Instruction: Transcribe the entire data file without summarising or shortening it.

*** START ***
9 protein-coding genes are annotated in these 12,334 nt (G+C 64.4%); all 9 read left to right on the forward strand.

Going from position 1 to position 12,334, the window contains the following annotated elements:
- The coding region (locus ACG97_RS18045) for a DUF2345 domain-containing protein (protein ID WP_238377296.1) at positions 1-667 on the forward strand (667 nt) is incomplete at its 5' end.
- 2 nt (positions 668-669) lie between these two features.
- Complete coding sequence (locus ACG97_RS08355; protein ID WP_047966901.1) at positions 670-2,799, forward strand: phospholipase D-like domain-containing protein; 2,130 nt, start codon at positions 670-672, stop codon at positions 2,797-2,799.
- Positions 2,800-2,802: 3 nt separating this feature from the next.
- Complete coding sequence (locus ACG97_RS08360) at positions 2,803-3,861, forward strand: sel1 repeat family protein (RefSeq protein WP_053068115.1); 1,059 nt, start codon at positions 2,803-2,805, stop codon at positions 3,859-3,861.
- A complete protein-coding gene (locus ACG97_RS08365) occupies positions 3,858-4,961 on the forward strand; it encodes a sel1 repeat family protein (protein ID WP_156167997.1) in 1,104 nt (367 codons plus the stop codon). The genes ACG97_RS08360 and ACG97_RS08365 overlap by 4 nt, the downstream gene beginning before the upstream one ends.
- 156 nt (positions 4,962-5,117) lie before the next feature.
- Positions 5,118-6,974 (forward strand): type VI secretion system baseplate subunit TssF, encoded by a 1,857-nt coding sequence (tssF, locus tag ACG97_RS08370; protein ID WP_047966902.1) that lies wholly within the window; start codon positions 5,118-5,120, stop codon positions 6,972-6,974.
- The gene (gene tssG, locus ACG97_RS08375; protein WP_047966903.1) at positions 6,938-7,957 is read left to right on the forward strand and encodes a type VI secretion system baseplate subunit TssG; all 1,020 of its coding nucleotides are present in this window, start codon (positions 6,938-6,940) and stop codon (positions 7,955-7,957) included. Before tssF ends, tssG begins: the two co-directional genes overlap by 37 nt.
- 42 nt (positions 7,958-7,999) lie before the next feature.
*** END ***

9 protein-coding genes are annotated in these 12,334 nt (G+C 64.4%); all 9 read left to right on the forward strand.

Going from position 1 to position 12,334, the window contains the following annotated elements:
- The coding region (locus ACG97_RS18045) for a DUF2345 domain-containing protein (protein ID WP_238377296.1) at positions 1-667 on the forward strand (667 nt) is incomplete at its 5' end.
- 2 nt (positions 668-669) lie between these two features.
- Complete coding sequence (locus ACG97_RS08355; protein ID WP_047966901.1) at positions 670-2,799, forward strand: phospholipase D-like domain-containing protein; 2,130 nt, start codon at positions 670-672, stop codon at positions 2,797-2,799.
- Positions 2,800-2,802: 3 nt separating this feature from the next.
- Complete coding sequence (locus ACG97_RS08360) at positions 2,803-3,861, forward strand: sel1 repeat family protein (RefSeq protein WP_053068115.1); 1,059 nt, start codon at positions 2,803-2,805, stop codon at positions 3,859-3,861.
- A complete protein-coding gene (locus ACG97_RS08365) occupies positions 3,858-4,961 on the forward strand; it encodes a sel1 repeat family protein (protein ID WP_156167997.1) in 1,104 nt (367 codons plus the stop codon). The genes ACG97_RS08360 and ACG97_RS08365 overlap by 4 nt, the downstream gene beginning before the upstream one ends.
- 156 nt (positions 4,962-5,117) lie before the next feature.
- Positions 5,118-6,974 (forward strand): type VI secretion system baseplate subunit TssF, encoded by a 1,857-nt coding sequence (tssF, locus tag ACG97_RS08370; protein ID WP_047966902.1) that lies wholly within the window; start codon positions 5,118-5,120, stop codon positions 6,972-6,974.
- The gene (gene tssG, locus ACG97_RS08375; protein WP_047966903.1) at positions 6,938-7,957 is read left to right on the forward strand and encodes a type VI secretion system baseplate subunit TssG; all 1,020 of its coding nucleotides are present in this window, start codon (positions 6,938-6,940) and stop codon (positions 7,955-7,957) included. Before tssF ends, tssG begins: the two co-directional genes overlap by 37 nt.
- 42 nt (positions 7,958-7,999) lie before the next feature.